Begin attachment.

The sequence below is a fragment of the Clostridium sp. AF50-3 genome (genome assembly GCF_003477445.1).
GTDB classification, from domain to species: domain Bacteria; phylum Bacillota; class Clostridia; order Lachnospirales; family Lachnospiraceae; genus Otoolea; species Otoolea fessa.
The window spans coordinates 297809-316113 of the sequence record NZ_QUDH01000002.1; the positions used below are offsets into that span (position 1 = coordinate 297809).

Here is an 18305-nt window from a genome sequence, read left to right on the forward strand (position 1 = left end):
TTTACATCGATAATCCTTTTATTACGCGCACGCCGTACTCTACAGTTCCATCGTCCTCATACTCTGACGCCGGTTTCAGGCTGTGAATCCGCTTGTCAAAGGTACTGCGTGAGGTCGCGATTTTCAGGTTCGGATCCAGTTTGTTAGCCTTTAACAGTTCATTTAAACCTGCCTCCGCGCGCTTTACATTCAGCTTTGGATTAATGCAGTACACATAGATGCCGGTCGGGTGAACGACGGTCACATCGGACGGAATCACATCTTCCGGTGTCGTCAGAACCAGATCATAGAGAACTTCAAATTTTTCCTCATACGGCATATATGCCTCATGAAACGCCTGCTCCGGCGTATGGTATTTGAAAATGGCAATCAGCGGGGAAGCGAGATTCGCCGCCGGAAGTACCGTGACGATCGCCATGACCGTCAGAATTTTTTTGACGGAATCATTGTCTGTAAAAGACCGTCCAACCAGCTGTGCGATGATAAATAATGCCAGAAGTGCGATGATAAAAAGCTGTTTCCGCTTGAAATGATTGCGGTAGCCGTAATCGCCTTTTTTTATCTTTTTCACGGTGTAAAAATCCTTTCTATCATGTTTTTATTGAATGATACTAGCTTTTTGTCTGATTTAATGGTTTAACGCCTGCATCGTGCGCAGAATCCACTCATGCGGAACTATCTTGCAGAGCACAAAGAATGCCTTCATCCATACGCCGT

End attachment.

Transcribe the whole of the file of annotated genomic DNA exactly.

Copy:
The sequence below is a fragment of the Clostridium sp. AF50-3 genome (genome assembly GCF_003477445.1).
GTDB classification, from domain to species: domain Bacteria; phylum Bacillota; class Clostridia; order Lachnospirales; family Lachnospiraceae; genus Otoolea; species Otoolea fessa.
The window spans coordinates 297809-316113 of the sequence record NZ_QUDH01000002.1; the positions used below are offsets into that span (position 1 = coordinate 297809).

Here is an 18305-nt window from a genome sequence, read left to right on the forward strand (position 1 = left end):
TTTACATCGATAATCCTTTTATTACGCGCACGCCGTACTCTACAGTTCCATCGTCCTCATACTCTGACGCCGGTTTCAGGCTGTGAATCCGCTTGTCAAAGGTACTGCGTGAGGTCGCGATTTTCAGGTTCGGATCCAGTTTGTTAGCCTTTAACAGTTCATTTAAACCTGCCTCCGCGCGCTTTACATTCAGCTTTGGATTAATGCAGTACACATAGATGCCGGTCGGGTGAACGACGGTCACATCGGACGGAATCACATCTTCCGGTGTCGTCAGAACCAGATCATAGAGAACTTCAAATTTTTCCTCATACGGCATATATGCCTCATGAAACGCCTGCTCCGGCGTATGGTATTTGAAAATGGCAATCAGCGGGGAAGCGAGATTCGCCGCCGGAAGTACCGTGACGATCGCCATGACCGTCAGAATTTTTTTGACGGAATCATTGTCTGTAAAAGACCGTCCAACCAGCTGTGCGATGATAAATAATGCCAGAAGTGCGATGATAAAAAGCTGTTTCCGCTTGAAATGATTGCGGTAGCCGTAATCGCCTTTTTTTATCTTTTTCACGGTGTAAAAATCCTTTCTATCATGTTTTTATTGAATGATACTAGCTTTTTGTCTGATTTAATGGTTTAACGCCTGCATCGTGCGCAGAATCCACTCATGCGGAACTATCTTGCAGAGCACAAAGAATGCCTTCATCCATACGCCGT